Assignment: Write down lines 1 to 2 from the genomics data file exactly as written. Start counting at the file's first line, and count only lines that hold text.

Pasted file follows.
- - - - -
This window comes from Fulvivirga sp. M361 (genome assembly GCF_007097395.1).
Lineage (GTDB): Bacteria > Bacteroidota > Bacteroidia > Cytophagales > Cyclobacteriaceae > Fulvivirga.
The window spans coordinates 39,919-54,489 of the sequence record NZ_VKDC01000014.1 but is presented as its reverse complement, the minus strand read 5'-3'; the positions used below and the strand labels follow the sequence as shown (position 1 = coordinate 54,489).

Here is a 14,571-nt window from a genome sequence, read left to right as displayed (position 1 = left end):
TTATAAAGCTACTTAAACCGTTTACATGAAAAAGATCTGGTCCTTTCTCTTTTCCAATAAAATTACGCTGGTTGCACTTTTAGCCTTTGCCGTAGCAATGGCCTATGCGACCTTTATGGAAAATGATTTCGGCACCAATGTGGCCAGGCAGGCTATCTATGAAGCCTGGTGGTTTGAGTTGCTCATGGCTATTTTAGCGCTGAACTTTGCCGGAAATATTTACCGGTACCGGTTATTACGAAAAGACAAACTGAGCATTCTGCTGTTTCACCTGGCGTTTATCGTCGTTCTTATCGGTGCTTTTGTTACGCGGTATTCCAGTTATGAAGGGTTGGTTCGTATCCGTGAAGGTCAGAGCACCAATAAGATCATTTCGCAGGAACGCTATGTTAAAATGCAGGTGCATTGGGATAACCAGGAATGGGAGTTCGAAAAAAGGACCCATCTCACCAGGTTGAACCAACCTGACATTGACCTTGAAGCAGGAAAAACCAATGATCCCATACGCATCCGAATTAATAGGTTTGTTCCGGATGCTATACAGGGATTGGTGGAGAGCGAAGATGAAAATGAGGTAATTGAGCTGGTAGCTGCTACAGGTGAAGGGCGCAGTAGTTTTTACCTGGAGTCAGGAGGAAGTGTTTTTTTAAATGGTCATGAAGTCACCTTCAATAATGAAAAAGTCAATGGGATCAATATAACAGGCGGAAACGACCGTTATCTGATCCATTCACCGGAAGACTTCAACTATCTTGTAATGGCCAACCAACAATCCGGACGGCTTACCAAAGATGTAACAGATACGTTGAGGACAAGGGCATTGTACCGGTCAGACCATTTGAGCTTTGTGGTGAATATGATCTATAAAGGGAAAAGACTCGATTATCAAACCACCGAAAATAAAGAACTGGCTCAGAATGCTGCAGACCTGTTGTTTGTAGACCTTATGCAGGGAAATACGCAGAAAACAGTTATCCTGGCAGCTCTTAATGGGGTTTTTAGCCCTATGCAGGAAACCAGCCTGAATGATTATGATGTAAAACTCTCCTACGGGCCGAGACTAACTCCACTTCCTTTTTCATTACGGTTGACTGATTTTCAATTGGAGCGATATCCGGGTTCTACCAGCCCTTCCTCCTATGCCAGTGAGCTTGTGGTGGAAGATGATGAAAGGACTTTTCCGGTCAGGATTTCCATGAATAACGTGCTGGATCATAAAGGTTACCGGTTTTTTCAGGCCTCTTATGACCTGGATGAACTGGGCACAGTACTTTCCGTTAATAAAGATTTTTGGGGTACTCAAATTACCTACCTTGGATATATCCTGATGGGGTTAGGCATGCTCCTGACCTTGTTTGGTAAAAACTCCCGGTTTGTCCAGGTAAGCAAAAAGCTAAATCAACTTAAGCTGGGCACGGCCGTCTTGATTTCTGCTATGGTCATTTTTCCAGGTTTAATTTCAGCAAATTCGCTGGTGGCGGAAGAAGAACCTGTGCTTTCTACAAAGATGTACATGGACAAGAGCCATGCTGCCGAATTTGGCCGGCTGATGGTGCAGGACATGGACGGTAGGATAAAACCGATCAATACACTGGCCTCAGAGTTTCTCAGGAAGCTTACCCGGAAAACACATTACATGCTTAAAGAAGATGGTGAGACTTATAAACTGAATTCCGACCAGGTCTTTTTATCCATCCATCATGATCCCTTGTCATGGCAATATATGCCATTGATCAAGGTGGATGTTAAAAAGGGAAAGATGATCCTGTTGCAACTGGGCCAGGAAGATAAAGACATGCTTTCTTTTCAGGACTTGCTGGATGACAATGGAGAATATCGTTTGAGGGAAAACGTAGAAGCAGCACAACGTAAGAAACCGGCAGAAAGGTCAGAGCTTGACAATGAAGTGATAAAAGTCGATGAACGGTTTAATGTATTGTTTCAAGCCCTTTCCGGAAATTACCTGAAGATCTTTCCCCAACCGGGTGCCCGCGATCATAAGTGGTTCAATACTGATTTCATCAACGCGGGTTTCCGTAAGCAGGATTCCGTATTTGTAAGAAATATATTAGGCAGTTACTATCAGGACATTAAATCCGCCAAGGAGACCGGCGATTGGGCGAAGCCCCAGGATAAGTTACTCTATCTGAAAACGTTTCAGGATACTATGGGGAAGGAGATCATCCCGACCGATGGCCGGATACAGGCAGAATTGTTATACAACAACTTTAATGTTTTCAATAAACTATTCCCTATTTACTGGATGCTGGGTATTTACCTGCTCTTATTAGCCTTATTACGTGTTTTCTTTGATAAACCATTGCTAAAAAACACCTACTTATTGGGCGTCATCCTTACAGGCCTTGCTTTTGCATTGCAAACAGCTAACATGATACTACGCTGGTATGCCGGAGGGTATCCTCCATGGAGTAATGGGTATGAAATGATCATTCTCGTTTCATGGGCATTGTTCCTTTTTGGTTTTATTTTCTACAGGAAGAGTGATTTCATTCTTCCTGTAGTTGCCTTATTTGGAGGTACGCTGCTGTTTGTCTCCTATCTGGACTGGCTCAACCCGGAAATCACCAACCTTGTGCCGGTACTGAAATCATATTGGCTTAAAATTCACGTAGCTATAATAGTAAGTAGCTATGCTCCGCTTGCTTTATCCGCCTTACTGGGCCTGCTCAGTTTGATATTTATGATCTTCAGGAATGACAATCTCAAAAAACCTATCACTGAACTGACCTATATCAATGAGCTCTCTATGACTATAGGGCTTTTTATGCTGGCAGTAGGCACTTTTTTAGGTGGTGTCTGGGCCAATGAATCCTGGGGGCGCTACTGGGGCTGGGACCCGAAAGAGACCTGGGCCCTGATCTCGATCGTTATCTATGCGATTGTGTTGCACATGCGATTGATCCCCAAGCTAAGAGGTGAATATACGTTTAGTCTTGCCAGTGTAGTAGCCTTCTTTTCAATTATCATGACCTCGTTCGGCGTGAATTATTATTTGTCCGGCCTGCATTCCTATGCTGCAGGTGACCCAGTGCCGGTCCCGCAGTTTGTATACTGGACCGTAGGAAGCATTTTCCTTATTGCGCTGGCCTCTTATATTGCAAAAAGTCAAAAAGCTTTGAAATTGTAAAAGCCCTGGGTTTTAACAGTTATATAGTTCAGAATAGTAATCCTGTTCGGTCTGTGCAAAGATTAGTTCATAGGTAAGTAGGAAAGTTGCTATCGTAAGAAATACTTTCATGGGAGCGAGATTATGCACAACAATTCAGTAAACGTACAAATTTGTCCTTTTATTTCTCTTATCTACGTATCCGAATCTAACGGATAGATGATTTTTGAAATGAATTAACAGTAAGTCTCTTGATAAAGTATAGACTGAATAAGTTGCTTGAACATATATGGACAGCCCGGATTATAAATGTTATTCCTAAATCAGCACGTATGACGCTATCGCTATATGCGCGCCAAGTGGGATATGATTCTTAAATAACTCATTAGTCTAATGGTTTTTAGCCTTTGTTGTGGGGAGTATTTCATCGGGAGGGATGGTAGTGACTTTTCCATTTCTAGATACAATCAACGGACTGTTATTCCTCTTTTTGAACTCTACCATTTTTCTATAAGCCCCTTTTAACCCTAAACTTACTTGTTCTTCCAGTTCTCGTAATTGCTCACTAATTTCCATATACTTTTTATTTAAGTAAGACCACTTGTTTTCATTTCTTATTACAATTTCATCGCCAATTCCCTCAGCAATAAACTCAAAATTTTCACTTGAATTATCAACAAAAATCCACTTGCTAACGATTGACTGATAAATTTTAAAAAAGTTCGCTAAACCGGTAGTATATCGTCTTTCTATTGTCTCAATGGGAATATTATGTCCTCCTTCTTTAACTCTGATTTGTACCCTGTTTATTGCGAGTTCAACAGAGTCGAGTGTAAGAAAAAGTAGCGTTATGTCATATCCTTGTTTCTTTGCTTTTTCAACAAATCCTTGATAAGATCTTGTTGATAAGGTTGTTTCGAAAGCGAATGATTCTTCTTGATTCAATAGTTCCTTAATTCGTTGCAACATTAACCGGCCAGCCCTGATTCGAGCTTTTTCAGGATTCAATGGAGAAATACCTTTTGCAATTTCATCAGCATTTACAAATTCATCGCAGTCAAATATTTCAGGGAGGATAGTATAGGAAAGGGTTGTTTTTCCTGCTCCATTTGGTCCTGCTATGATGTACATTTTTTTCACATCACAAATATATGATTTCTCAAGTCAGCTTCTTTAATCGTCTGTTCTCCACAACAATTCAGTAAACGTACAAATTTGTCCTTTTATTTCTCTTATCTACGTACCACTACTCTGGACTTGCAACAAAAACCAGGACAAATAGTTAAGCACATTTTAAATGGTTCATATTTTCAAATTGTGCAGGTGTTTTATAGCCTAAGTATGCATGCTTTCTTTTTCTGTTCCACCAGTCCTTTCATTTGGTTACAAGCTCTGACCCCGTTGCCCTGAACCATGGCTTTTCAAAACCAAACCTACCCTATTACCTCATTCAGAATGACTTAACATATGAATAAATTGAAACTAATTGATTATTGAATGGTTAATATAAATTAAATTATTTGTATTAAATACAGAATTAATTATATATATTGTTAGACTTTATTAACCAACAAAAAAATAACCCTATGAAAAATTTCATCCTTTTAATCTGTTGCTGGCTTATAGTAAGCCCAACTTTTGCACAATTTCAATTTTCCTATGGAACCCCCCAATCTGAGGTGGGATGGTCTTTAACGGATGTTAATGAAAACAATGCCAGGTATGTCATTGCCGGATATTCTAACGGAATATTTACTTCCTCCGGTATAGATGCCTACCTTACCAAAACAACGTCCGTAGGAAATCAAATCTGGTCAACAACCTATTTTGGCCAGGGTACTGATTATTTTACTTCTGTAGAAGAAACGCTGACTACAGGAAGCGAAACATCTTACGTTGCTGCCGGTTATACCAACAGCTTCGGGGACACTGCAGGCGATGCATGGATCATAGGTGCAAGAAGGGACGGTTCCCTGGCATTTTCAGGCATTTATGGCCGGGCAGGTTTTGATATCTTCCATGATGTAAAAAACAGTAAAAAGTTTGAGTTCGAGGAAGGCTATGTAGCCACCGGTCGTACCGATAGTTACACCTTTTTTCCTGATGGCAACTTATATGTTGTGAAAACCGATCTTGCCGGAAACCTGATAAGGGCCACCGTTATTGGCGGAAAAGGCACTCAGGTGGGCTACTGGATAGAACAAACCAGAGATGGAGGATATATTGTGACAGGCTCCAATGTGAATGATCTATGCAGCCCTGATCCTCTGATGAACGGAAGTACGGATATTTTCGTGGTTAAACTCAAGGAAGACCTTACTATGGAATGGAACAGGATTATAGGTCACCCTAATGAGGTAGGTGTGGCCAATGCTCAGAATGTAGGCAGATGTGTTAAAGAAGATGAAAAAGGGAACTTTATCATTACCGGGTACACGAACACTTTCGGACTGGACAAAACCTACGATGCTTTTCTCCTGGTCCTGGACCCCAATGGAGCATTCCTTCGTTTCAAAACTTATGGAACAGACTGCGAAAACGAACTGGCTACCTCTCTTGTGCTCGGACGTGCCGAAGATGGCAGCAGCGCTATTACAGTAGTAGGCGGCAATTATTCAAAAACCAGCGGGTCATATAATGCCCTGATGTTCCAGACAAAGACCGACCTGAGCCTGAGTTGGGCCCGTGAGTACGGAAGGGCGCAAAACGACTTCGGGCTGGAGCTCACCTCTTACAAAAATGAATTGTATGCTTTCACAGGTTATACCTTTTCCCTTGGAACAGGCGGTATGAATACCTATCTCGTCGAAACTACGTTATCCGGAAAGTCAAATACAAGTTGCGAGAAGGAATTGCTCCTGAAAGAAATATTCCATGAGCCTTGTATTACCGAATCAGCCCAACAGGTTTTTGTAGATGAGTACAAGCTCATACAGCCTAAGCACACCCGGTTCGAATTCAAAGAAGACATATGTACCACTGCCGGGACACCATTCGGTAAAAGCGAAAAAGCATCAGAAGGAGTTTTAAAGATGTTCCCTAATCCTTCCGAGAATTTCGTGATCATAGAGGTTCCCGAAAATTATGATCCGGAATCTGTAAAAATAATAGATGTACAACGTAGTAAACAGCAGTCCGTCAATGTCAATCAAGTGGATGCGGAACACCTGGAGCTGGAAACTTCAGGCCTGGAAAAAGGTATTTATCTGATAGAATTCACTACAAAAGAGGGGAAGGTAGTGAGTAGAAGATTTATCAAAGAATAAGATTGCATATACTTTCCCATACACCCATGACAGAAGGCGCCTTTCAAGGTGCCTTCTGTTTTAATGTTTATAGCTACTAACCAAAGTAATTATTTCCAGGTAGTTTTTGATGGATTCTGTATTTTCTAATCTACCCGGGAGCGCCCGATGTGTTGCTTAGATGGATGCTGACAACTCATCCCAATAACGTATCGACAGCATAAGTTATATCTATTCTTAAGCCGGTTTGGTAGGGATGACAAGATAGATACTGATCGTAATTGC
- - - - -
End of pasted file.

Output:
This window comes from Fulvivirga sp. M361 (genome assembly GCF_007097395.1).
Lineage (GTDB): Bacteria > Bacteroidota > Bacteroidia > Cytophagales > Cyclobacteriaceae > Fulvivirga.